I really, really, really liked this book. I found it fascinating and clear. I just wish I could glue everything in my head so it never disappears. When you read a book that is this good, you don't want to forget any small detail.
(Please read what I have written below. You will find there additional important information.)
About 1/3 through the book:
I have listened to about 1/3 and am totally enjoying it. Absolutely fascinating. It starts in in the 1970s so you watch the disintegration of the Empire, not just the final fall. It is one of those books of non-fiction that IS NOT DRY. When a number is given it is compared with another so you understand its significance. You laugh at what you are being told; the author puts it so amusingly. For example, when he talks about the Stasi and the GDR he speaks of a spy who marries for the sole purpose of spying on the woman more efficiently! Everything had to be recorded on paper because there were so many power cuts. He talks of mountains of information and how stupid much was - such as the exact conversation of a guy buying a hot dog. "No the mustard isn't necessary, just the bread." The book is interesting and easy to read and read and read. Just the right amount of information to pique your interest. Not too much so it gets tedious.
I hadn't realized to what extent the dissension in Poland in the 80s was hinged upon the papal choice of Pope John Paul II.
All readers will recognize name after name after name. You learn about Lech Wałęsa, Solidarity (The Polish Trade Union), Václav Havel, Erich Honecker, Erich Mielke (German secret police official, head of Stasi), Leonid Brezhnev, Andrei Gromyko and of course Mikhail Gorbachev. And I have only read a third of the book! ...more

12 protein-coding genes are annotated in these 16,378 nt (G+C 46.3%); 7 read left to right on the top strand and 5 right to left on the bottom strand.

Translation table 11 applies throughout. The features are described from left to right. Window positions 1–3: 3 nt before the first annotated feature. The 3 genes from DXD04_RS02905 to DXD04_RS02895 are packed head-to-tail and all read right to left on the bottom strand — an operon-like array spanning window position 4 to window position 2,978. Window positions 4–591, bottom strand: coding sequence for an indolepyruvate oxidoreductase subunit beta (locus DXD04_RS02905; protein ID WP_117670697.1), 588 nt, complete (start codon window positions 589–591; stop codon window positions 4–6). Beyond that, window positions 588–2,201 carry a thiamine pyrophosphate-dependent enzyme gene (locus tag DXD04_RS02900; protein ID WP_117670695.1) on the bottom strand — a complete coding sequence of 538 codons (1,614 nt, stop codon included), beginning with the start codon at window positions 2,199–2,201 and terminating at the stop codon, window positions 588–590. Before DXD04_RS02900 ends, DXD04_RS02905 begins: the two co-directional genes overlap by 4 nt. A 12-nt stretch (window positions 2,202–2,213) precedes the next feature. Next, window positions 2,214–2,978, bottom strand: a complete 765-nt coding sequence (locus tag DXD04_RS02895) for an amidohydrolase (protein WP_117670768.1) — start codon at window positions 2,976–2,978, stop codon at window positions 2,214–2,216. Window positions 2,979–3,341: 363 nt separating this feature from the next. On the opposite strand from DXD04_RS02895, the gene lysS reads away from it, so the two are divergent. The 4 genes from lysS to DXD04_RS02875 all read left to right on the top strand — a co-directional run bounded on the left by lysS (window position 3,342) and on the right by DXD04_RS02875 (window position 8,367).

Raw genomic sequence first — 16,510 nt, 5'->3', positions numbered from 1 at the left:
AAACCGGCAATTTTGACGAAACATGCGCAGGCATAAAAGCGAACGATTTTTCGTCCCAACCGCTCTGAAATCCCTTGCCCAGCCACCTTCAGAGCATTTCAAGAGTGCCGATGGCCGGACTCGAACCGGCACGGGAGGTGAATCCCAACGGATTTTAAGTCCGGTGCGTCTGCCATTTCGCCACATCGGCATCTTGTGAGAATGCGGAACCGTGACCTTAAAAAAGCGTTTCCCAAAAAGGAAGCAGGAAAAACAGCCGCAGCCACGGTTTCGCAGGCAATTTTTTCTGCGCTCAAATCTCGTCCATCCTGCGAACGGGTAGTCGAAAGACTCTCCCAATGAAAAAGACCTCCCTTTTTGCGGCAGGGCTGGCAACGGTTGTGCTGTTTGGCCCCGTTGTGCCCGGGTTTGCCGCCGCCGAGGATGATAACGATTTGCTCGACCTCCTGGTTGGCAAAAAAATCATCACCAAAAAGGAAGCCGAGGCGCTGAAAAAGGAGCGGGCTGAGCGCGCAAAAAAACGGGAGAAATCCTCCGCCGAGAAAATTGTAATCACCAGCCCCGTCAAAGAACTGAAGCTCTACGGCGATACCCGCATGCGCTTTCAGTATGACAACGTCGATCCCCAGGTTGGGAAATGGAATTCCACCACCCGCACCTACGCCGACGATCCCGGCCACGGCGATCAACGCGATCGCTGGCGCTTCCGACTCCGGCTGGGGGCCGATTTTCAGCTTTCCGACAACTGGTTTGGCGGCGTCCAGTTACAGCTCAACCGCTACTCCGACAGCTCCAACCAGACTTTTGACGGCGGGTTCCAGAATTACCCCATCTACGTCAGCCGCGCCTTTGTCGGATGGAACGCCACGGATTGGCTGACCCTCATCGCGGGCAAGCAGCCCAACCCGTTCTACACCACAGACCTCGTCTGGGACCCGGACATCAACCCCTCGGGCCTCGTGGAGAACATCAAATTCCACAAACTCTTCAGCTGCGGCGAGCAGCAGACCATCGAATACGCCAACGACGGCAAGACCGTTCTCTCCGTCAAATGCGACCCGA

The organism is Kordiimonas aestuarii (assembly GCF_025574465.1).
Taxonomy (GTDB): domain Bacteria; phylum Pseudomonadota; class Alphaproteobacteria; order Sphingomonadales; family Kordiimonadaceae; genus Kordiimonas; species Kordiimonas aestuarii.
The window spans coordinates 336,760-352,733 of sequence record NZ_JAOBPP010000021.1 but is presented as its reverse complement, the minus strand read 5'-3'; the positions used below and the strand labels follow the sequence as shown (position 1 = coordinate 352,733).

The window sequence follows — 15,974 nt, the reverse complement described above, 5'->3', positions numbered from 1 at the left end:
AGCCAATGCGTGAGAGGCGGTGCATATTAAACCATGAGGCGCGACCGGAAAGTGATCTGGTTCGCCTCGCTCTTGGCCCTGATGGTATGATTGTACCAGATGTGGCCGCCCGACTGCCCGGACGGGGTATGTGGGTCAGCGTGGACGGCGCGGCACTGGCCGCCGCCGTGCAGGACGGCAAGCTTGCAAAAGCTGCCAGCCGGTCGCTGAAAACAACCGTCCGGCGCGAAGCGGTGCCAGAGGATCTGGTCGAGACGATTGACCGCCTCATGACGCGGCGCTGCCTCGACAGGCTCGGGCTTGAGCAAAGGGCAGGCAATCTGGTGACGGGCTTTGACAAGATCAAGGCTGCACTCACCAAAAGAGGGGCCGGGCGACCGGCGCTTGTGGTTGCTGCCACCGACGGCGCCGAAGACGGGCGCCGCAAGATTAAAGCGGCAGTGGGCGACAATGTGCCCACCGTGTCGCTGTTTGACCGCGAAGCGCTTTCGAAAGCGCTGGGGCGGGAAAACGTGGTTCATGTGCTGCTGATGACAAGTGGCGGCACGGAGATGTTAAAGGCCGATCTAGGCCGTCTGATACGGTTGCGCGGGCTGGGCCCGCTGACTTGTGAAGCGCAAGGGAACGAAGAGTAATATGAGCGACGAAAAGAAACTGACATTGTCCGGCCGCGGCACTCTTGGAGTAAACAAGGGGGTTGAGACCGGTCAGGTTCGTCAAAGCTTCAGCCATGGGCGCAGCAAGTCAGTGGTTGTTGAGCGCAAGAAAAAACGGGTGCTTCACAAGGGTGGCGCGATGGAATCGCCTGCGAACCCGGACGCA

Never was I bored when I listened to this book. Never was I confused by the facts. The balance between historical detail and personal faOn completion:
Never was I bored when I listened to this book. Never was I confused by the facts. The balance between historical detail and personal family events was perfect. I enjoyed that the history of Czechoslovakia during the war was thoroughly covered as well as what happened to her family.
I adored learning about Madeleine as a child....she was no angel and what she tells us is often very funny. She got a D minus in geography! OK, that was when she was still very young, so we can forgive this. She throws in humor so often. She poses philosophical questions and analyzes historical events. She doesn't always have all the answers to every question, but then we consider, along with her, the possible alternatives.
I am truly impressed with the historical detail she has taught me and my delight with the learning process. This book shows how learning can be fun. Historical figures, such as Edward Benes(President) and Jan Mazaryk(Foreign Minister) and his father,Thomas Mazaryk(President), and Albright's family, particularly herself and her father, feel like people I know. I know more than just what they did. I have an idea of what makes them who they are.
For me this book was wonderful. It is interesting, instructive, funny and moving. A great book. It is not often that so much detail can be absorbed when you listen to a book. It is amazing. I must give it five stars.